Finding The Right Personal Trainer
The gym, working out, training, toning, firming, cardio… all of these terms can have vast essays written about them…don’t be hard on yourself if you find the science of working-out to be challenging to understand!
Training for sustainable results includes understanding how the body moves and functions internally. This knowledge is acquired through education and experience, not as simple as Instagram posts.
KEEP THIS IN MIND
It is no surprise then that people have incredibly successful careers getting others in-shape. In fact fitness and training has become so adapted into our culture that there are videos and marketing their services virtually everywhere you look. But as we all know not all services are created equal, and when it comes to investing your energy, time, money and body you want to make the right decision.
Even if you follow online videos, which is totally fine, make sure you have the knowledge of how you perform during exercise:
Is your form right?
Have you done proper training with a professional, educated trainer?
This will ensure any online exercises you do (if not by an educated trainer) are done within a safe boundary
The very definition of Exercise, AKA ‘Strength and Conditioning’ is Injury Prevention and Performance Enhancement.
As you train, work out, or exercise (all interchangeable terms), you are fortifying and balancing your body. Correct exercise should never lead to injury. While minor injuries can be common when playing a sport, it is absolutely not okay to get hurt lifting a weight or a kettlebell or doing a push-up; the latter (exercises) are made to fortify your body and aid injury prevention!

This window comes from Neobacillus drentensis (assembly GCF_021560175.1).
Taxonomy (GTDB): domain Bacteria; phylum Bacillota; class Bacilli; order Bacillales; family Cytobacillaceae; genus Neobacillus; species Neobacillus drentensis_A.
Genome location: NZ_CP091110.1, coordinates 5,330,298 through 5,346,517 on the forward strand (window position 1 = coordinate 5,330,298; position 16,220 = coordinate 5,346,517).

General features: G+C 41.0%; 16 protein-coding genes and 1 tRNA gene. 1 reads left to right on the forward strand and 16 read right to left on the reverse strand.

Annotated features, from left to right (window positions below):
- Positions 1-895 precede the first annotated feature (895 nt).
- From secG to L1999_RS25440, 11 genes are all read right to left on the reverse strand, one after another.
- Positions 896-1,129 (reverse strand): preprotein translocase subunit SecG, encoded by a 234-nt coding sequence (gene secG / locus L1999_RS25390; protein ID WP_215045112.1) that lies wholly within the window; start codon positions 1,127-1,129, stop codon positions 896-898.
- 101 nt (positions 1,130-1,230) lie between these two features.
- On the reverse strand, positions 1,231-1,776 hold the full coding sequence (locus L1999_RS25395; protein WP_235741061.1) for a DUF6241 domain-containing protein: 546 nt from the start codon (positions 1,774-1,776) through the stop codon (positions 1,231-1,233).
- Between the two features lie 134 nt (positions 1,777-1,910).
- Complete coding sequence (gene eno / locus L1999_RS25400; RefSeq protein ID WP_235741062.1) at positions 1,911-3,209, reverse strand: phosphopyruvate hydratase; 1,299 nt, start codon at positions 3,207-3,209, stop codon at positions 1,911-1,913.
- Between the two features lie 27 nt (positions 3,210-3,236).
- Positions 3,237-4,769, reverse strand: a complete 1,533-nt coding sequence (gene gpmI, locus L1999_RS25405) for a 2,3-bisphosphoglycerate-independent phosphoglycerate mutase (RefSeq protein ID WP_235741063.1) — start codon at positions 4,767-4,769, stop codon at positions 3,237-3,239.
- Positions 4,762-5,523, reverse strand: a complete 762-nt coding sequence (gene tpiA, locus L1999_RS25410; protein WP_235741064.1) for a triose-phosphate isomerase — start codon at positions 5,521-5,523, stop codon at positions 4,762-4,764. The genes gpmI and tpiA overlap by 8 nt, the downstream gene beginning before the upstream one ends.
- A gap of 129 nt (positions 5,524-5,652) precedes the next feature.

A solid exercise program is meant to improve your ability in a specific sport. This is why professional athletes take part in a regular, regimented, and prescribed strength and conditioning routine.
Keys to Finding the Perfect Trainer
When picking a trainer, they should be:
First and foremost they must adhere to the principles stated above [injury prevention, performance enhancement].
Fit your style + overall personality.
8 Key Things to Review When Picking a Trainer
I say this all of the time, when you choose a doctor you do your research, you seek out a professional with the right credentials, education and experience.
When you go to work-out you are actually dealing with your body’s:
Yes, I said endocrine, as your training triggers a ton of hormonal responses. Would you trust the advice or prescription of someone that didn’t go through the proper accredited education in health and fitness?
Your workout is about:
Understanding how to break it down [reps, sets, sequences, time intervals, etc.]
The progressions, especially for the specific goal.
Certifications to keep in mind:
The most common governing bodies in fitness in the US are NASM and ACE.
Although there are many others:
A standard basic credential is a CPT (Certified Personal Trainer).
There are other much more difficult specialty or in depth credentials like:
MS [Master’s Degree in Exercise Science]
Physical Therapists [who are often also very educated in training individuals].
When looking for a trainer you should feel very confident asking them for their resume, references and especially credentials. You can use an internet search to check what their credentials stand for, or even check if the governing fitness bodies to ensure they currently or really do have credentials.
It is often said that you pay more for experience, and yes, that is the case when it comes to personal trainers. An investment in personal training is a big commitment for anyone, so when it comes to deciding to pay more for someone with more years under their belt it might be a struggle to decide what to do.
Do not be surprised that some trainers are pricier than others.
Years of experience should yield a higher return, but